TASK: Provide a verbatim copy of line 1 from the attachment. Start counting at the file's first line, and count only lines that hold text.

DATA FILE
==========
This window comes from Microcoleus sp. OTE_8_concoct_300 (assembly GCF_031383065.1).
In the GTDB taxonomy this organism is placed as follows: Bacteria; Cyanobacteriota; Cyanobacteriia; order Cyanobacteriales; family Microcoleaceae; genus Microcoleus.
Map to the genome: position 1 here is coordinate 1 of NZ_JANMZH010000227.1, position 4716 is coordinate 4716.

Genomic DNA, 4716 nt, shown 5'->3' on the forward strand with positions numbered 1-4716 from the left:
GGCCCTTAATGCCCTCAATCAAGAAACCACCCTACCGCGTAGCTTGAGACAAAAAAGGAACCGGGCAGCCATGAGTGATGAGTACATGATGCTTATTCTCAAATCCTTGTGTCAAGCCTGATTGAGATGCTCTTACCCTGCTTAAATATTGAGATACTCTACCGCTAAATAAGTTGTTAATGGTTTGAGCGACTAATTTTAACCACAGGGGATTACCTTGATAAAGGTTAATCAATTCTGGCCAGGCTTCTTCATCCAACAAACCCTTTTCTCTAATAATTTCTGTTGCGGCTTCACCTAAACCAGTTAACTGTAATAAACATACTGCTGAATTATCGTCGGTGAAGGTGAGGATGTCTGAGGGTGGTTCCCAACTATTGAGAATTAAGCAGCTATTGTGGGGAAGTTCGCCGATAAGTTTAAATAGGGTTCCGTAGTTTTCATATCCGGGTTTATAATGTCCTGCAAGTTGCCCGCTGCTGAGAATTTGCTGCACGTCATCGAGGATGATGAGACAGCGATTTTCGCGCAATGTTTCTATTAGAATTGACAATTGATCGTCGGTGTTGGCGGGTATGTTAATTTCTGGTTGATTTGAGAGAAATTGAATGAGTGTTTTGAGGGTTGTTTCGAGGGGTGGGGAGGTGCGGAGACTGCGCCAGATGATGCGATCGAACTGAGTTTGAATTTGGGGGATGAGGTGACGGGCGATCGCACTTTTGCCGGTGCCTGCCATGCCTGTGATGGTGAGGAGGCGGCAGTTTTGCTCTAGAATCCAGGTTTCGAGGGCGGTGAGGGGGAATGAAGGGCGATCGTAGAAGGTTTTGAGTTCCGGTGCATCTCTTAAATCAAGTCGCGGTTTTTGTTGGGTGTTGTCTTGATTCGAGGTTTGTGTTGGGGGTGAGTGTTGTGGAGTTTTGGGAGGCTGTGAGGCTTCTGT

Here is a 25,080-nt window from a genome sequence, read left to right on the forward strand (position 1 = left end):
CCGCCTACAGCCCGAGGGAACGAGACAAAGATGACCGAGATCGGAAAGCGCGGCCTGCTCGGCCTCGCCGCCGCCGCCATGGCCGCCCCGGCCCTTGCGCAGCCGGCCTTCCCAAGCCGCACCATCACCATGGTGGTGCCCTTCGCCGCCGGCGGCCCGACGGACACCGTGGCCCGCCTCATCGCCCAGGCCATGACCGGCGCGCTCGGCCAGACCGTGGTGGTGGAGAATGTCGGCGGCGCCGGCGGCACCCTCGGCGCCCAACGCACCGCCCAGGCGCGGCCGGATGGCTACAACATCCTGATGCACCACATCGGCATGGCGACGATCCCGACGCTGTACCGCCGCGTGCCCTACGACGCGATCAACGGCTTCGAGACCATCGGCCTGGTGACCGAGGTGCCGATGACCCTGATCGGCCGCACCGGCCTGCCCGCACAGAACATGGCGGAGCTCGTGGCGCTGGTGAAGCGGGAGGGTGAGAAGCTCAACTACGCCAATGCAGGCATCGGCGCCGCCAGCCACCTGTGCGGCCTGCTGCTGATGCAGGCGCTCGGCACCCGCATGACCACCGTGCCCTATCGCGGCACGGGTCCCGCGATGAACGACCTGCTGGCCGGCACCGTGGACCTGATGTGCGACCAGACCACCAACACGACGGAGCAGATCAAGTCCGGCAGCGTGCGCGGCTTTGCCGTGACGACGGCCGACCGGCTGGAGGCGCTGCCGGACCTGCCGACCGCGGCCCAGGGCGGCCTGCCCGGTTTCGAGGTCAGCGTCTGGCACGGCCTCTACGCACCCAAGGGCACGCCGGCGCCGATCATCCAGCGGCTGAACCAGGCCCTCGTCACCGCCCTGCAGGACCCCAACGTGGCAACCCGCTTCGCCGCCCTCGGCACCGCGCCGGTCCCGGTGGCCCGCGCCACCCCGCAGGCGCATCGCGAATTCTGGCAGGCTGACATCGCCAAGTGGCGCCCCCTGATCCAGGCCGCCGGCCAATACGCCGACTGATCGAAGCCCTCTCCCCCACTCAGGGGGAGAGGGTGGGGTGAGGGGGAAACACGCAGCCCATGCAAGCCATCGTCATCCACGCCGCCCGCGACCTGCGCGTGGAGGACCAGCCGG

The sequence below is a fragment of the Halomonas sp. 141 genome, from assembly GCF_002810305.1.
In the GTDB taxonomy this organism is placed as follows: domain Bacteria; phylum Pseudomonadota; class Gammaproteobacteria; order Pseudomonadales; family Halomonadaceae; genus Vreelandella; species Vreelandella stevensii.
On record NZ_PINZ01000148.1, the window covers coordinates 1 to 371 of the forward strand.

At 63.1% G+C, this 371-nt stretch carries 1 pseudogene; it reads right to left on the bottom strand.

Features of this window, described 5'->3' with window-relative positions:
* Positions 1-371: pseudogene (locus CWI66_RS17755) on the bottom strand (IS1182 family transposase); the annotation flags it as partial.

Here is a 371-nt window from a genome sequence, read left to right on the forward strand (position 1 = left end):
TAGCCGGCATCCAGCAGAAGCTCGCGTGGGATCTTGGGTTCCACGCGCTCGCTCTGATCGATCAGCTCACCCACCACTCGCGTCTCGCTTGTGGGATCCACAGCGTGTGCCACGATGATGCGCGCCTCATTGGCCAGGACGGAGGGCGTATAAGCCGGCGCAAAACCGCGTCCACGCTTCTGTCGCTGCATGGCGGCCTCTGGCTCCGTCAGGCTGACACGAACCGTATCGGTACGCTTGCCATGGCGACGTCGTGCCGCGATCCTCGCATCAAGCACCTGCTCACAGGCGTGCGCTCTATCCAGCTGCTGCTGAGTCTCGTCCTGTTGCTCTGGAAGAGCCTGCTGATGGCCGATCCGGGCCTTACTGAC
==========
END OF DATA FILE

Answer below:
This window comes from Microcoleus sp. OTE_8_concoct_300 (assembly GCF_031383065.1).